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  5. "We speak English."

"We speak English."

Translation:Labhraímid Béarla.

December 23, 2014


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I read somewhere else that Labhraíonn is more "I speak this sometimes" than "I can speak this." So does this mean that sometimes we speak in English, whereas "Tá Béarla agam" would express that I can speak the language?


This sentence’s typical meaning would be “We usually speak in English”. However, labhair could be used for the ability to speak in a language — see the first example in definition #8 here.


Tá Béarla againn is also accepted as a correct answer.


Why is this sometimes Béarla and sometimes béarla? Pól versus pól?


It's just Duo being sloppy :( :( :( béarla and pól do not exist in Irish.


Can we please allow the muid form of the first person plural, it's what I learnt in school in Belfast and Irish speakers here in dublin tell me that it is perfectly correct. Also mé for the first person singular?


If you want to make suggestions like that, you need to report (flag) the lesson.


Are Béarla and béar related in any way? Same root, it seems, very different meanings!


No relation, not the same root at all. It's just a coincidence.


They're about as related as "horse" and "horrible" are in English, or "milk" and "military", etc. Or "bear" and "bear", for that matter.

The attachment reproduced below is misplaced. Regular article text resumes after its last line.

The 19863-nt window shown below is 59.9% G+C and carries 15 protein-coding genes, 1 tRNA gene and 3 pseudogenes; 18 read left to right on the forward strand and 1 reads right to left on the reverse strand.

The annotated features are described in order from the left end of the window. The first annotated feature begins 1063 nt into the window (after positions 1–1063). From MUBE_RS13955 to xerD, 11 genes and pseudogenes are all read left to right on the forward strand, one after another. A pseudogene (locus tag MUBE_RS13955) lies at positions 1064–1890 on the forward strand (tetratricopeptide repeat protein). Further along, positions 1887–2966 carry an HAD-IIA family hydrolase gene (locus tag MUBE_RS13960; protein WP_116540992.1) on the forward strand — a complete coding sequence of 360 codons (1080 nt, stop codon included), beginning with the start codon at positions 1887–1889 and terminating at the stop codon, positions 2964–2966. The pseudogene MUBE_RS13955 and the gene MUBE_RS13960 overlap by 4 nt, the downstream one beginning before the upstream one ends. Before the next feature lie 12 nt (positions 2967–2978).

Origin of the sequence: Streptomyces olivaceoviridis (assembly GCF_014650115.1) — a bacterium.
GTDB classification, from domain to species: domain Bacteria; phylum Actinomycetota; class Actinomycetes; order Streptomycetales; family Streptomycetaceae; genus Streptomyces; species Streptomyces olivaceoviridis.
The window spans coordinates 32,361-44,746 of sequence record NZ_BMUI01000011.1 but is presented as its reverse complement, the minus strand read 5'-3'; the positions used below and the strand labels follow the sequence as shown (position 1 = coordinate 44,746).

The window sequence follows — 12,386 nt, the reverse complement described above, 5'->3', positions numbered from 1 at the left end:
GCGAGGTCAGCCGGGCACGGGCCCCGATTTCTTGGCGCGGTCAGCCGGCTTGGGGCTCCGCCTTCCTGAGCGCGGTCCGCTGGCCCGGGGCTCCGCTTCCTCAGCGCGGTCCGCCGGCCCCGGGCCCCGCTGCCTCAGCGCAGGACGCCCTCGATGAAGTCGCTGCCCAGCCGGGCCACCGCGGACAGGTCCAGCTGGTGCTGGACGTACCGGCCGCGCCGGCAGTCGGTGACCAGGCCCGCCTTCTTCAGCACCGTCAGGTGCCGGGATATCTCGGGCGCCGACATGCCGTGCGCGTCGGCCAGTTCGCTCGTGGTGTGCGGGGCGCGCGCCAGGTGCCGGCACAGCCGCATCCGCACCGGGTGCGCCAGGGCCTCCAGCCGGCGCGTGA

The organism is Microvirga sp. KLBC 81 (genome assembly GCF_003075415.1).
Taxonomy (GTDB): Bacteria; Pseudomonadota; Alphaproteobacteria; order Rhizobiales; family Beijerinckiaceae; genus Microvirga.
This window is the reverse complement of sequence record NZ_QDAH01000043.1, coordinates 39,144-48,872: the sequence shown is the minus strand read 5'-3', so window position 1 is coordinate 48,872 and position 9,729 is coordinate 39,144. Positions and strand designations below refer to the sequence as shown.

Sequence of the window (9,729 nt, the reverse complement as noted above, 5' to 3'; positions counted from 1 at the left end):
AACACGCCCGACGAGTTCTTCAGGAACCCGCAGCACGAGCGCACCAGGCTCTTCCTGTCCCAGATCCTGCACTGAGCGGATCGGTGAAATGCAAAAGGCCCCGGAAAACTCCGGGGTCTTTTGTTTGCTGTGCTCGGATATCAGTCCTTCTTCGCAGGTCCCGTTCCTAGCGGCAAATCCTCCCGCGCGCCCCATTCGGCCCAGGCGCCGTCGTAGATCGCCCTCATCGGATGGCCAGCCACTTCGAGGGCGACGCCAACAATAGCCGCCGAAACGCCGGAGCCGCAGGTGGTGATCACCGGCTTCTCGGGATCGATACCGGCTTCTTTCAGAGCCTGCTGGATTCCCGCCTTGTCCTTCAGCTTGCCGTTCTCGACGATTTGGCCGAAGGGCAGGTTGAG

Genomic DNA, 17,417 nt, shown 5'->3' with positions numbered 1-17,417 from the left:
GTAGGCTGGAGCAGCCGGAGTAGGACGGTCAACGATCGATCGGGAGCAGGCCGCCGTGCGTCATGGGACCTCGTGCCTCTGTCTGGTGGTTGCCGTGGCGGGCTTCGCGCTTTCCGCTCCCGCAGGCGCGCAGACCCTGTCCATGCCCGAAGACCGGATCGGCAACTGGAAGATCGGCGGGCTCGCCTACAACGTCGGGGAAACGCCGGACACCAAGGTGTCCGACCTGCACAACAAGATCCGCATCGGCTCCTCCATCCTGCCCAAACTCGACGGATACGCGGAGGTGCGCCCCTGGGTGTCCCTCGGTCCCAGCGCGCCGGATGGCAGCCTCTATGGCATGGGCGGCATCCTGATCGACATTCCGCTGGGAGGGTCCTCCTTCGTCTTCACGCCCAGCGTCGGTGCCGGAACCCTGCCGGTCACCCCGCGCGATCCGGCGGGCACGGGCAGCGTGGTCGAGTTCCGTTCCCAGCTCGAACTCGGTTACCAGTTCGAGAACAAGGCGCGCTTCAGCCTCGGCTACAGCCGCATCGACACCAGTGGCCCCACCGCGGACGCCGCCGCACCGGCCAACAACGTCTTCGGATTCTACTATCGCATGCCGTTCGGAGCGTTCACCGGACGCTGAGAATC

This is really not acceptable in expressing that we have the ability to speak the language. As Rewjeo said, it really expresses that we sometimes speak English. It could be used in answer to a question such as, 'Which language do you speak at home?'

'Tá Bearla againn' is how it should be stated. The question form would be, 'An bhfuil Bearla agaibh,' - literally, 'Do you (pl) have English?'


Doesn't Béarla mean language. It kind of seems like calling English Béarla is like saying English is "The" language and Gaeilge is not.


You're thinking of "béarlagair" for "language". English is "Béarla".


So is there 1st person plural pronoun? Is it commonly dropped? Does meaning changed if it is included?
I know in Polish you can say "Mówimy po Polsku" (no pronoun) or "My mówimy po Polsku" but unless it is necessary to stress that "we speak Polish (and someone else does not)" the pronoun is dropped very often.


"muid" is "we" in "labhraíonn muid" which is a longer way of saying "labhraímid".


The pronoun isn't dropped. It is combined with the verb to give labhraímid. There is no difference in meaning between the synthetic form labhraímid and the analytic forms labhraíonn sinn or labhraíonn muid - different dialects use different forms of the pronoun.

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